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Full Access Throwing out the rules: Anticipatory alpha-band oscillatory attention mechanisms during intersensory task-set reconfigurations

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Throwing out the rules: Anticipatory alpha-band oscillatory attention mechanisms during intersensory task-set reconfigurations

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When individuals are required to switch rapidly from execution of one task to another, goal-related task networks and attentional mechanisms are engaged to reconfigure task-specific networks, suppressing activity within circuits responsible for performance of the old task and amplifying preparatory neural processes for the anticipated novel task. That is, competition between two potential task-set configurations must be resolved so that an effective strategy shift can be enacted. In this study, we investigated the neural processes involved in switching between visual and auditory tasks, where both potentially task-relevant sensory inputs were presented simultaneously. As such, the two sensory systems were competing for processing resources. We were specifically interested in the role of oscillatory neural mechanisms in these task-set reconfigurations. We principally examined alpha-band oscillatory activity (10–14 Hz) in the periods preceding switches of task, compared to periods preceding repeats of a given sensory task. The need to switch tasks across the senses resulted in significant behavioral costs (slower and less accurate performing) than when just one task was engaged in for protracted periods of time. Anticipatory alpha-band suppressive mechanisms, in the form of substantially amplified oscillatory synchronizations, were implicated in the successful switching of attention to the auditory stream. In contrast, vigorous alpha-band desynchronization characterized periods preceding switches to the visual domain. The major cortical generators of this alpha-band activity were found in parieto-occipital and fronto-central regions, suggesting involvement of the well-known fronto-parietal attention network in resolving competition between two competing sensory tasks.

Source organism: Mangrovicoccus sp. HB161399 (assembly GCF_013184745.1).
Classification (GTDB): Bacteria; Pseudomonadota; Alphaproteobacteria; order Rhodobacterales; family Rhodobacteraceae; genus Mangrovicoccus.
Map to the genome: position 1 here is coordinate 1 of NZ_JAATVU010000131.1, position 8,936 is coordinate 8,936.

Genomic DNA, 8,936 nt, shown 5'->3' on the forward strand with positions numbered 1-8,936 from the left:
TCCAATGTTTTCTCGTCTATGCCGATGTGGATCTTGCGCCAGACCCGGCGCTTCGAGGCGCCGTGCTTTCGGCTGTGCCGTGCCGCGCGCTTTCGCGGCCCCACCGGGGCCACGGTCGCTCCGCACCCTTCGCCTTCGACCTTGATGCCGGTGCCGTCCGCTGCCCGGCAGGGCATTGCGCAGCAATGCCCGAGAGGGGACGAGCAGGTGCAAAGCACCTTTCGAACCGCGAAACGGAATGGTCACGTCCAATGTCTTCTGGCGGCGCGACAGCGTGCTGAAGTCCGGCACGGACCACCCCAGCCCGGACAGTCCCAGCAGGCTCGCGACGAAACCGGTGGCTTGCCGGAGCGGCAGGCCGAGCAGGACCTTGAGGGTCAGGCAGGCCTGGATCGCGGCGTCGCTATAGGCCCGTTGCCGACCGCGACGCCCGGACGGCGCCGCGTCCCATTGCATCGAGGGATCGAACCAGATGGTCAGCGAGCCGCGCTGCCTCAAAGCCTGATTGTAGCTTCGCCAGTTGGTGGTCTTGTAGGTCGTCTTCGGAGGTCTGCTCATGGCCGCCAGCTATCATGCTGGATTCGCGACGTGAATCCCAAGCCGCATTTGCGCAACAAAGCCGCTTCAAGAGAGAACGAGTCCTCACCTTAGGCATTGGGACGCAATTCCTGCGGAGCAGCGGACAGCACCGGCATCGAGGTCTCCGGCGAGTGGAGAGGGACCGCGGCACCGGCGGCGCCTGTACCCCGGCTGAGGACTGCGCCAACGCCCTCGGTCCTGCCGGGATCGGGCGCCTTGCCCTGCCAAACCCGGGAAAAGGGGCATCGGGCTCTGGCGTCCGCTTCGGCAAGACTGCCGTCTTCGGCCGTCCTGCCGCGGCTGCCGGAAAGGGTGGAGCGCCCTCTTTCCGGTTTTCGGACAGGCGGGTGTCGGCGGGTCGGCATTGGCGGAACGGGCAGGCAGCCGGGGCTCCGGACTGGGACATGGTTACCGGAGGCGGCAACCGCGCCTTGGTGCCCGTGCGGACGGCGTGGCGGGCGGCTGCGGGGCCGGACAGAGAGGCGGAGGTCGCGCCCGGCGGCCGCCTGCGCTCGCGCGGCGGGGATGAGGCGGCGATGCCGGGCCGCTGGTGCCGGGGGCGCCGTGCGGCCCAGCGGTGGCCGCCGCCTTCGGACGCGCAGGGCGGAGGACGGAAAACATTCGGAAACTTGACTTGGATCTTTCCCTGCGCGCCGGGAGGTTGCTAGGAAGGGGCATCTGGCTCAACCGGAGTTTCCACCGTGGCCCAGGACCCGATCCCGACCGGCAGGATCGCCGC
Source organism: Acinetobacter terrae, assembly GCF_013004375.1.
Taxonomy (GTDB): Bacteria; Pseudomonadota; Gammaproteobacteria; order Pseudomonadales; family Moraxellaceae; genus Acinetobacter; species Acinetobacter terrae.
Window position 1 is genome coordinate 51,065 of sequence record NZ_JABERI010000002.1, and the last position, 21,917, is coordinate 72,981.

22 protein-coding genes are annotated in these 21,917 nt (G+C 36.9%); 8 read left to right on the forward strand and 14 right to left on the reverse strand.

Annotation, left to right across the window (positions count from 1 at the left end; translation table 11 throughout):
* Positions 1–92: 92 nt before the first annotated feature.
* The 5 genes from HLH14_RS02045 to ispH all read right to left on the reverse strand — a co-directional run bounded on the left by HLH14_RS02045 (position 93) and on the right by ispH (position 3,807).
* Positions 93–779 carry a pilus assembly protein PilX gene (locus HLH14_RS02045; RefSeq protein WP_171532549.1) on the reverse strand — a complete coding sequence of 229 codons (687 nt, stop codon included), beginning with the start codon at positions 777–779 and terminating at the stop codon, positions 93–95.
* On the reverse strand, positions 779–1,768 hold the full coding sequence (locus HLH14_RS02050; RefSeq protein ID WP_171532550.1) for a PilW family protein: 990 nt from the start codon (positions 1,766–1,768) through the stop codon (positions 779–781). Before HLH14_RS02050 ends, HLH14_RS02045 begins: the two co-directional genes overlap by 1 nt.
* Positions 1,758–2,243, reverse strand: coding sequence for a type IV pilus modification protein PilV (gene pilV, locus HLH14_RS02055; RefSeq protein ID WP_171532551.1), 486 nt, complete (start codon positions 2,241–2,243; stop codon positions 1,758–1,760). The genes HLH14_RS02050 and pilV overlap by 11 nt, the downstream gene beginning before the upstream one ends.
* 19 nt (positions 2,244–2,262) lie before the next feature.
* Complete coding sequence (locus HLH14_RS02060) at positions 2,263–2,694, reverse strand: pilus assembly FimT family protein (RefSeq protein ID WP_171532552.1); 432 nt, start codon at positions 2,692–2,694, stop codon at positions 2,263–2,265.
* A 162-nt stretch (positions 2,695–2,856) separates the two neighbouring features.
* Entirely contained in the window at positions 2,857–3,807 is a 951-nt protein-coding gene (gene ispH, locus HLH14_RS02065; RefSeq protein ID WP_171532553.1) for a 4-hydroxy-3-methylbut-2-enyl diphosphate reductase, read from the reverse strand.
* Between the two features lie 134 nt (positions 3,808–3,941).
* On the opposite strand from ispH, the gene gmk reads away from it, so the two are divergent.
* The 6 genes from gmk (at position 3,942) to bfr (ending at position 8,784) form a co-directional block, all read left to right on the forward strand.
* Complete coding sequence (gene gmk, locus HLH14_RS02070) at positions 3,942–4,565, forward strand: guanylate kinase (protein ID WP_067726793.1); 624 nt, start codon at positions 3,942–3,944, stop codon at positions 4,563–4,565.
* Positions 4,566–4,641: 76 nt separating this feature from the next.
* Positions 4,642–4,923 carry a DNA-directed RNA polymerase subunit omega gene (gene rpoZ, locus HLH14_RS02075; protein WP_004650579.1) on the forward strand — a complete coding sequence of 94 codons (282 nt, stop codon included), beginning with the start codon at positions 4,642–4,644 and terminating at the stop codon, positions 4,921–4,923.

Affiliations: 1: Albert Einstein College of Medicine, Bronx, NY, USA

When individuals are required to switch rapidly from execution of one task to another, goal-related task networks and attentional mechanisms are engaged to reconfigure task-specific networks, suppressing activity within circuits responsible for performance of the old task and amplifying preparatory neural processes for the anticipated novel task. That is, competition between two potential task-set configurations must be resolved so that an effective strategy shift can be enacted. In this study, we investigated the neural processes involved in switching between visual and auditory tasks, where both potentially task-relevant sensory inputs were presented simultaneously. As such, the two sensory systems were competing for processing resources. We were specifically interested in the role of oscillatory neural mechanisms in these task-set reconfigurations. We principally examined alpha-band oscillatory activity (10–14 Hz) in the periods preceding switches of task, compared to periods preceding repeats of a given sensory task. The need to switch tasks across the senses resulted in significant behavioral costs (slower and less accurate performing) than when just one task was engaged in for protracted periods of time. Anticipatory alpha-band suppressive mechanisms, in the form of substantially amplified oscillatory synchronizations, were implicated in the successful switching of attention to the auditory stream. In contrast, vigorous alpha-band desynchronization characterized periods preceding switches to the visual domain. The major cortical generators of this alpha-band activity were found in parieto-occipital and fronto-central regions, suggesting involvement of the well-known fronto-parietal attention network in resolving competition between two competing sensory tasks.

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/content/journals/10.1163/22134808-000s0054
2013-05-16
2016-12-03

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